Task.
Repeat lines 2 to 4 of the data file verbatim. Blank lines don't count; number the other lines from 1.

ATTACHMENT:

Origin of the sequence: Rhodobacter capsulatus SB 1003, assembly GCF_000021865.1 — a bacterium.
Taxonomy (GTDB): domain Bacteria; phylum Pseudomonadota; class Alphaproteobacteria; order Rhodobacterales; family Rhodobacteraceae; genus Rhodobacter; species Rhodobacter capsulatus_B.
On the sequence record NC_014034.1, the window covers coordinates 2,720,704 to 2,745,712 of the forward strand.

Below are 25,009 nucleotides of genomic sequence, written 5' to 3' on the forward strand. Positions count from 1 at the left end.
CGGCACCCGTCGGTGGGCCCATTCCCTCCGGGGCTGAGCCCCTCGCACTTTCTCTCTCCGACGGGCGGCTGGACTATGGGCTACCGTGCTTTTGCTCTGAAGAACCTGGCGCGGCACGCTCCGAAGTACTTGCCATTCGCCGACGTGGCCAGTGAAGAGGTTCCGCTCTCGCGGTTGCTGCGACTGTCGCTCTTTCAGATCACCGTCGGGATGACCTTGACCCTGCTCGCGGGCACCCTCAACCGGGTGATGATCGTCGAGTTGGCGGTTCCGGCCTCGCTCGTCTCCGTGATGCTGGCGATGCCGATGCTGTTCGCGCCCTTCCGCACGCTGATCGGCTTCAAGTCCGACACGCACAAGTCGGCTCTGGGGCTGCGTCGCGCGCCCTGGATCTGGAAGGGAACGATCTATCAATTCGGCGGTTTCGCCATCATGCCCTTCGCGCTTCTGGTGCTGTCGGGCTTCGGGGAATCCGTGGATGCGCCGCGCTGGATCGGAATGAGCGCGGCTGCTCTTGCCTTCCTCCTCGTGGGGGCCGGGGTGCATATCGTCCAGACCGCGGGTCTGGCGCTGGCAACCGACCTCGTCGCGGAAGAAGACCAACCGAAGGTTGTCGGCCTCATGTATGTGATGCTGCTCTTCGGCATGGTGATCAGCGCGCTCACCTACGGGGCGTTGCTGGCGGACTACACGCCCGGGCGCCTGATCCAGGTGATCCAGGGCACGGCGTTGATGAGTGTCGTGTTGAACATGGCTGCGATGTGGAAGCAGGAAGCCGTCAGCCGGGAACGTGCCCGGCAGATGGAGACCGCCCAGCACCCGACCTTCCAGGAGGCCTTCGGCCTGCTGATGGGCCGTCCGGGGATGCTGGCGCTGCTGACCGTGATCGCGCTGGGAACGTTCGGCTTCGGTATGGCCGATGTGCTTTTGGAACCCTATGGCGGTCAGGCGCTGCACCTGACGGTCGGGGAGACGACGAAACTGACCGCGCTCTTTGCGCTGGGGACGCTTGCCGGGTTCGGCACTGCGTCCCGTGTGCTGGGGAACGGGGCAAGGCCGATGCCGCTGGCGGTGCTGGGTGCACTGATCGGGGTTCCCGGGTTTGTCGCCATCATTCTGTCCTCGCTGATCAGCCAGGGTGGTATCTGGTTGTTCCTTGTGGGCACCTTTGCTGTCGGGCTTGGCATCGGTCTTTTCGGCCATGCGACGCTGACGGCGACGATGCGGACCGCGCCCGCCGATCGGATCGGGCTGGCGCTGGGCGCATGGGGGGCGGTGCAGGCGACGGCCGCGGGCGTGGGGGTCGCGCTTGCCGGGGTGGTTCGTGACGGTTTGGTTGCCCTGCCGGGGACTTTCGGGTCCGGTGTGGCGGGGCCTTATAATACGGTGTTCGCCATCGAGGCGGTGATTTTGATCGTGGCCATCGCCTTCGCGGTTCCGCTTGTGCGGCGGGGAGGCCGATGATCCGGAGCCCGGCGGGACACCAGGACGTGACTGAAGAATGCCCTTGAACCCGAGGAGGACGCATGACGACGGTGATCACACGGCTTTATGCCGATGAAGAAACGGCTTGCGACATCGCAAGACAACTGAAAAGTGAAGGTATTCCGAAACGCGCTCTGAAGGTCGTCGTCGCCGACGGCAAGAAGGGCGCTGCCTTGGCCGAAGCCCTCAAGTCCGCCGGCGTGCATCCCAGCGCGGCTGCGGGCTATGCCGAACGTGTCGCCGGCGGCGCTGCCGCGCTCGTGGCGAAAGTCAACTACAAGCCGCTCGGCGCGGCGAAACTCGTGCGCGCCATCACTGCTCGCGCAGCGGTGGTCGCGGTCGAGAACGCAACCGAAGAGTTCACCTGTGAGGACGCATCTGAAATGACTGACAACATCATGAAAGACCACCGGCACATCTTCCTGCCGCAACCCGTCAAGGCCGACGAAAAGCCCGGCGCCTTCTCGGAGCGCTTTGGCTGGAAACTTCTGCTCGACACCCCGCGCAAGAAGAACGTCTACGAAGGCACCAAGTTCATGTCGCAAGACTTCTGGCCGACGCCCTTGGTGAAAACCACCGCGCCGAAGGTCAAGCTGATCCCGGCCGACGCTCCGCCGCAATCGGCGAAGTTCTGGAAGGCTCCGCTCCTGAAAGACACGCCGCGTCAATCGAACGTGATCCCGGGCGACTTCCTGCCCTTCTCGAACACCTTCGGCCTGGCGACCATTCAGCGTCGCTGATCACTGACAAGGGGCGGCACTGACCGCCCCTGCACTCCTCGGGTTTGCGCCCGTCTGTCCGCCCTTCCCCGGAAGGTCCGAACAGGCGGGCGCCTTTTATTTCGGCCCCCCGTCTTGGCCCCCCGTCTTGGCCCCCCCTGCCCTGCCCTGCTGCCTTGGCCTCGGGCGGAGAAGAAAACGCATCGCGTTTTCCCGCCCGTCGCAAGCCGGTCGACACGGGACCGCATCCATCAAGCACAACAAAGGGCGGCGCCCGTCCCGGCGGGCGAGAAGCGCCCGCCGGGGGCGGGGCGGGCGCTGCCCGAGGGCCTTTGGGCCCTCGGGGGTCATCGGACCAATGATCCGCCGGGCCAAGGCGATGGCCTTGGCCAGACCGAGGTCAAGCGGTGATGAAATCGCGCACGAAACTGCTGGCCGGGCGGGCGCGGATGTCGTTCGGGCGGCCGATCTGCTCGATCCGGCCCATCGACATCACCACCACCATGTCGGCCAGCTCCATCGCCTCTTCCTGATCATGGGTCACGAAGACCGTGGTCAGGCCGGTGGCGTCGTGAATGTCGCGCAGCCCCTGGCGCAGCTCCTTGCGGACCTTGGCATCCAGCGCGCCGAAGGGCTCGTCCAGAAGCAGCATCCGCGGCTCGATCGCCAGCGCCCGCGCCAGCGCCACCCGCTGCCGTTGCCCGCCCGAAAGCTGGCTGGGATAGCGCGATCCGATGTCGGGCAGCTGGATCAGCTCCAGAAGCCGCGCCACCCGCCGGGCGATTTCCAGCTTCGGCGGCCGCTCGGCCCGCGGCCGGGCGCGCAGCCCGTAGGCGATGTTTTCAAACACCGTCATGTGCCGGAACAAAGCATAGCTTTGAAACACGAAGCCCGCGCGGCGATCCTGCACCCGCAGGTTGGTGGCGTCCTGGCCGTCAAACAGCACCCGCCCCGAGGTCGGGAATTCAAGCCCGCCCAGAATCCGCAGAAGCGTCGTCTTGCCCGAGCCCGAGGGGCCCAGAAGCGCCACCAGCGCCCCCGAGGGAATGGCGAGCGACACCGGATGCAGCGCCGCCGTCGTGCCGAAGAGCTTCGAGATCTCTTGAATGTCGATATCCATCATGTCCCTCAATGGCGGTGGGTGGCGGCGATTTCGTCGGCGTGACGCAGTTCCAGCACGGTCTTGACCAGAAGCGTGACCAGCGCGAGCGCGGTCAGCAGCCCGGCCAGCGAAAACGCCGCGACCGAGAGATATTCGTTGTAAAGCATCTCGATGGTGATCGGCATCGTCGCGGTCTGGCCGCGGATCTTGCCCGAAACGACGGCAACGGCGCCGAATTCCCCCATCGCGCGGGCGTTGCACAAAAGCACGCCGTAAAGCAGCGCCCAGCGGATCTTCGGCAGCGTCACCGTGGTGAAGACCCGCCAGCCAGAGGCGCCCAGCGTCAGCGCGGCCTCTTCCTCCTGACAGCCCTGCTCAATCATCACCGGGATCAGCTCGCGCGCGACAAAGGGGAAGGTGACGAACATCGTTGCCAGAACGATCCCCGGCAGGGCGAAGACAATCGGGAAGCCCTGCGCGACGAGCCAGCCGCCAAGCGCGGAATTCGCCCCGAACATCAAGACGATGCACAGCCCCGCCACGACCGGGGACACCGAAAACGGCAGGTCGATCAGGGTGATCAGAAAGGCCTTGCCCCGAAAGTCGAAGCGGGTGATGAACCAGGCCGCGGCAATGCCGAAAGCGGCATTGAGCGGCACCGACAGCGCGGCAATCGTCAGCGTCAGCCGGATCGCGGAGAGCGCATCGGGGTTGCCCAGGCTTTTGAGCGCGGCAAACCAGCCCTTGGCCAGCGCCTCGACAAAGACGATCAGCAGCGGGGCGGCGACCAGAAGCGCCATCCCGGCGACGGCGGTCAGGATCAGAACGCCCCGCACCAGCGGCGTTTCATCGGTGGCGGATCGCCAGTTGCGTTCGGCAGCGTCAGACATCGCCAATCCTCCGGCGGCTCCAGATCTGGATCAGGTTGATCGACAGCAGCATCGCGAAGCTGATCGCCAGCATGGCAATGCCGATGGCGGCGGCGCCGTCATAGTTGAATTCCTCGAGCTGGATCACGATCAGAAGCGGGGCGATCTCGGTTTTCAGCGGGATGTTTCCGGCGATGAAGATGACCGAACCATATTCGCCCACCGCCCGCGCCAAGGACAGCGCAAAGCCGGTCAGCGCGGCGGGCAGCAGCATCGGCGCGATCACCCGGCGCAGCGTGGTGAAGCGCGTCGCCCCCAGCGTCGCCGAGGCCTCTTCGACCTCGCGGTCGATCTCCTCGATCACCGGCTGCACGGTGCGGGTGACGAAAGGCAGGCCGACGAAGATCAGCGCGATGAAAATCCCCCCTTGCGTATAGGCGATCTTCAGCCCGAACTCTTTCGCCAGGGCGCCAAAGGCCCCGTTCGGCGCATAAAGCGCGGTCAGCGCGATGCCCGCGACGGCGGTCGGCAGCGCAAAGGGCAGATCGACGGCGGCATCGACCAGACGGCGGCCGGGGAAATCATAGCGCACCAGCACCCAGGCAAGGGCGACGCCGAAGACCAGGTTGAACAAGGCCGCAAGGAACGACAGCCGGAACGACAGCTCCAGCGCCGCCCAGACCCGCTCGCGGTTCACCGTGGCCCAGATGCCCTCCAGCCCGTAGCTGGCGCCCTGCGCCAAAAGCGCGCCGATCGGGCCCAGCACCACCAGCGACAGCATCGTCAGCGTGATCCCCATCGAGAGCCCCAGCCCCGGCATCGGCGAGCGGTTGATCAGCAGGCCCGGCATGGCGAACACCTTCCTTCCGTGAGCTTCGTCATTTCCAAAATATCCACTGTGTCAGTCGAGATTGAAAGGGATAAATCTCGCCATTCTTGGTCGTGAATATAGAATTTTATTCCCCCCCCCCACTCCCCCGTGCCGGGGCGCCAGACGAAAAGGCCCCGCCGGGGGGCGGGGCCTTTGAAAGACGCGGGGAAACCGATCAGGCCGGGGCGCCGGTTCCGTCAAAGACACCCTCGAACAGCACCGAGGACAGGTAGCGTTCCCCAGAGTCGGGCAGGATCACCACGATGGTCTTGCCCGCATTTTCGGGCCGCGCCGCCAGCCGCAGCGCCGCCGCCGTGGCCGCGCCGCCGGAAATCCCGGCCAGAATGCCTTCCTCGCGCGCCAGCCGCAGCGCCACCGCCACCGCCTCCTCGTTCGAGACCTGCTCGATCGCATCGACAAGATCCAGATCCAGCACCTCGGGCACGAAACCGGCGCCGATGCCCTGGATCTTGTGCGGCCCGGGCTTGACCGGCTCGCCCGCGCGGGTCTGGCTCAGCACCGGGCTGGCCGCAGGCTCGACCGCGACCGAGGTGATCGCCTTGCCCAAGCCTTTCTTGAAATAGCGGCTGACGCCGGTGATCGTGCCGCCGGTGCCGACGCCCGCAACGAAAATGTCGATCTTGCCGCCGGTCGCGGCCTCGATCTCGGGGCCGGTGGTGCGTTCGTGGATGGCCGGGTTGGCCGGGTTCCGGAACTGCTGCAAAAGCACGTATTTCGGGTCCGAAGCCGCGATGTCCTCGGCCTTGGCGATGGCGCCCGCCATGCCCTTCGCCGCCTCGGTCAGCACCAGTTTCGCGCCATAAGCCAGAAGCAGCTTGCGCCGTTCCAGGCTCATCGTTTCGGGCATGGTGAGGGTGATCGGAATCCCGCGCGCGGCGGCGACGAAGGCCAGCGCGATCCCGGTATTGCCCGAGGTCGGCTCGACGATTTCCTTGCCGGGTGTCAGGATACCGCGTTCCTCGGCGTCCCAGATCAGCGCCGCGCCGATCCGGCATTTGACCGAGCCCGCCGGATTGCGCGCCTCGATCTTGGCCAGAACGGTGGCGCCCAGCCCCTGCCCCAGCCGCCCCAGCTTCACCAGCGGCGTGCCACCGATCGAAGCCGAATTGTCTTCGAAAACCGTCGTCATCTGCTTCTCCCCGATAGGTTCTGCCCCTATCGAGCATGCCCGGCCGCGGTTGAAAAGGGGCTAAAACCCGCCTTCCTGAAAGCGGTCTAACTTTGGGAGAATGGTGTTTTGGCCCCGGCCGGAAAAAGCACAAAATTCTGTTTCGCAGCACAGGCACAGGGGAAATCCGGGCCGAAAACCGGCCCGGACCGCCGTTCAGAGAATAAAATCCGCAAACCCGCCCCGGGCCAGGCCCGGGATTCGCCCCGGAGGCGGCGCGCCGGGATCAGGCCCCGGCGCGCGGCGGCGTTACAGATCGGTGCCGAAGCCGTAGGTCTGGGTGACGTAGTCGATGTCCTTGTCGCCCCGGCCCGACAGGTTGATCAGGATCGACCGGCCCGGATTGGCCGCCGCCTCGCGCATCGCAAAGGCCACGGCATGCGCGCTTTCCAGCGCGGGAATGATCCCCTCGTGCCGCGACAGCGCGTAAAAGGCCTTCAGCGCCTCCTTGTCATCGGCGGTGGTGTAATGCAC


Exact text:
Taxonomy (GTDB): domain Bacteria; phylum Pseudomonadota; class Alphaproteobacteria; order Rhodobacterales; family Rhodobacteraceae; genus Rhodobacter; species Rhodobacter capsulatus_B.
On the sequence record NC_014034.1, the window covers coordinates 2,720,704 to 2,745,712 of the forward strand.

Below are 25,009 nucleotides of genomic sequence, written 5' to 3' on the forward strand. Positions count from 1 at the left end.